To begin with, we must distinguish between the various
types of problems that recipient (and therefore the commentator at
his elbow) is likely to face with a linguistic (and especially a literary)
text. Let us at this point note in passing that the commentator should
remain at the recipient’s elbow and not breathe down his neck. (An
example would be the German editor giving a history of the cypress
tree down be the German editor giving a history of the cypress tree
down the ages for Shakespeare’s phrase ‘sad cypress’!) Also that the
problems of a literary text at this level are not essentially different
from those that any non-literary text, say, a statue or a treatise,
would present. (‘Inwardness
to literary conventions’ would appropriately be replaced by ‘Inwardness
to legal conventions’ or the like.)
The main types of problems as follows:
Noise: Communication engineers speak of signal to noise ratio:
(2) Rapport Noise:
Changing notions obscenity, heresy, frivolity, or the like or changing
loyalties and affinities in politics, religion, or the like may stand
in the way of a full rapport between the author of the text and its
recipient and this lack of full rapport may in turn give rise to problems
of interpretation. When the recipient is not the intended addressee
but simply an eavesdropper, so to say, such problems are more acute
but also more obvious. This
happens, for example, when a speaker of another language, seeks to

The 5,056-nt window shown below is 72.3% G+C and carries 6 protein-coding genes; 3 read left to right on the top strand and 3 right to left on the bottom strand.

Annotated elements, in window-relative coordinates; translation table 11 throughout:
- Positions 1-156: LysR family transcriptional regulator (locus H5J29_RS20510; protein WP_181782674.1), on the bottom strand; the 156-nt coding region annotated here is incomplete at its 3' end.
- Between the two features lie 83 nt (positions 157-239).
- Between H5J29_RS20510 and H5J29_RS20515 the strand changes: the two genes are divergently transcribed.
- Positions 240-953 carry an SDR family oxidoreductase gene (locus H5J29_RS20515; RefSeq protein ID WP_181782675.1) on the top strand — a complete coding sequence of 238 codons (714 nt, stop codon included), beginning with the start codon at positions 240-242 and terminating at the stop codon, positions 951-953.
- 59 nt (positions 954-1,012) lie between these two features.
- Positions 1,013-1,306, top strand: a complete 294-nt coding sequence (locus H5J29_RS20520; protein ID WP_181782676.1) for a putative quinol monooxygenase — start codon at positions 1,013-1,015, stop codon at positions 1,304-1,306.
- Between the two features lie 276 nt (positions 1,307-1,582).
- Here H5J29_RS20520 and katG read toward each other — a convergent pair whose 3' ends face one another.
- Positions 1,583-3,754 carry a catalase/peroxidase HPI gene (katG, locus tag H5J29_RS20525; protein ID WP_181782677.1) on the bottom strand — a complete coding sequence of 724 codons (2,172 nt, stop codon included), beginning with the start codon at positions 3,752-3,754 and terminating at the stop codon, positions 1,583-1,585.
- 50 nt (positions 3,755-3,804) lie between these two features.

translate the text.)
(3) Code noise: In technical communication the sender
and the recipient are supposed to share a uniform and relatively stable
set of conventions for the interpretation of signs. This is not so
in ordinary communication and even less so in literary communication3.
One of two things may happen that will give rise to a code
gap between the sender and the recipient and consequently, to problems
of interpretation: participants in literary transactions learn to
live with anticipate problems of this kind. Either the recipient may
not be one of the original addressees (audience or reading public)
of the text and so removed from the author in respect of language
or language variety or literary convention or the author may have
deliberately departed from the received code through selection
and exclusion, extension and restriction, modification and
distortion, revival and innovation of linguistic patterns-which are
the very stuff of literary technique.
(4) Noise traceable to absence of shared body
of previous communication: Successful ordinary communication or